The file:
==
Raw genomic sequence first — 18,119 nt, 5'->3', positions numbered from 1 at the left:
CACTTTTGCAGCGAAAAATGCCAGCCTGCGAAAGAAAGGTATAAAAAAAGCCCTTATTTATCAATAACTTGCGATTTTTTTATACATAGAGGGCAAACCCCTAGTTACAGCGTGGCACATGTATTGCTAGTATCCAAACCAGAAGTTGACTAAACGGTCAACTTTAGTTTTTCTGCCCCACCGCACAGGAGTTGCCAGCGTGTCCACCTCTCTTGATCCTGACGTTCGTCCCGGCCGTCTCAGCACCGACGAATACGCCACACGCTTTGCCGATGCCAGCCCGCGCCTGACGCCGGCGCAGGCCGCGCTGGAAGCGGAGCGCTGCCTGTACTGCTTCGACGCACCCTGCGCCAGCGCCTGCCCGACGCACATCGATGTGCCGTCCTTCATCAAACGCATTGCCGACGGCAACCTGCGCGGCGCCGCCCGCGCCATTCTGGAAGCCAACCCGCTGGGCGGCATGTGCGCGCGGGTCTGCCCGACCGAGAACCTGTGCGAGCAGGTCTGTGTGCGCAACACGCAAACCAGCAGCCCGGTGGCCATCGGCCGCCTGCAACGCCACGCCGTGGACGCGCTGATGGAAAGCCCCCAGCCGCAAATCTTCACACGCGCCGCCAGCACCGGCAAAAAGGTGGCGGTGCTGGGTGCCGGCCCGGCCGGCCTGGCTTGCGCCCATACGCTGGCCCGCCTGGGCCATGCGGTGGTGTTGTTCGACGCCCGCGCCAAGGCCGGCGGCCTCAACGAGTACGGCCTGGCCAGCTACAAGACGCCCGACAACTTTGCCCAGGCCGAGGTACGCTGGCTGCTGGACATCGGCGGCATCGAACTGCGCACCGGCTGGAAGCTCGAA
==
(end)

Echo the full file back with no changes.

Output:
Raw genomic sequence first — 18,119 nt, 5'->3', positions numbered from 1 at the left:
CACTTTTGCAGCGAAAAATGCCAGCCTGCGAAAGAAAGGTATAAAAAAAGCCCTTATTTATCAATAACTTGCGATTTTTTTATACATAGAGGGCAAACCCCTAGTTACAGCGTGGCACATGTATTGCTAGTATCCAAACCAGAAGTTGACTAAACGGTCAACTTTAGTTTTTCTGCCCCACCGCACAGGAGTTGCCAGCGTGTCCACCTCTCTTGATCCTGACGTTCGTCCCGGCCGTCTCAGCACCGACGAATACGCCACACGCTTTGCCGATGCCAGCCCGCGCCTGACGCCGGCGCAGGCCGCGCTGGAAGCGGAGCGCTGCCTGTACTGCTTCGACGCACCCTGCGCCAGCGCCTGCCCGACGCACATCGATGTGCCGTCCTTCATCAAACGCATTGCCGACGGCAACCTGCGCGGCGCCGCCCGCGCCATTCTGGAAGCCAACCCGCTGGGCGGCATGTGCGCGCGGGTCTGCCCGACCGAGAACCTGTGCGAGCAGGTCTGTGTGCGCAACACGCAAACCAGCAGCCCGGTGGCCATCGGCCGCCTGCAACGCCACGCCGTGGACGCGCTGATGGAAAGCCCCCAGCCGCAAATCTTCACACGCGCCGCCAGCACCGGCAAAAAGGTGGCGGTGCTGGGTGCCGGCCCGGCCGGCCTGGCTTGCGCCCATACGCTGGCCCGCCTGGGCCATGCGGTGGTGTTGTTCGACGCCCGCGCCAAGGCCGGCGGCCTCAACGAGTACGGCCTGGCCAGCTACAAGACGCCCGACAACTTTGCCCAGGCCGAGGTACGCTGGCTGCTGGACATCGGCGGCATCGAACTGCGCACCGGCTGGAAGCTCGAA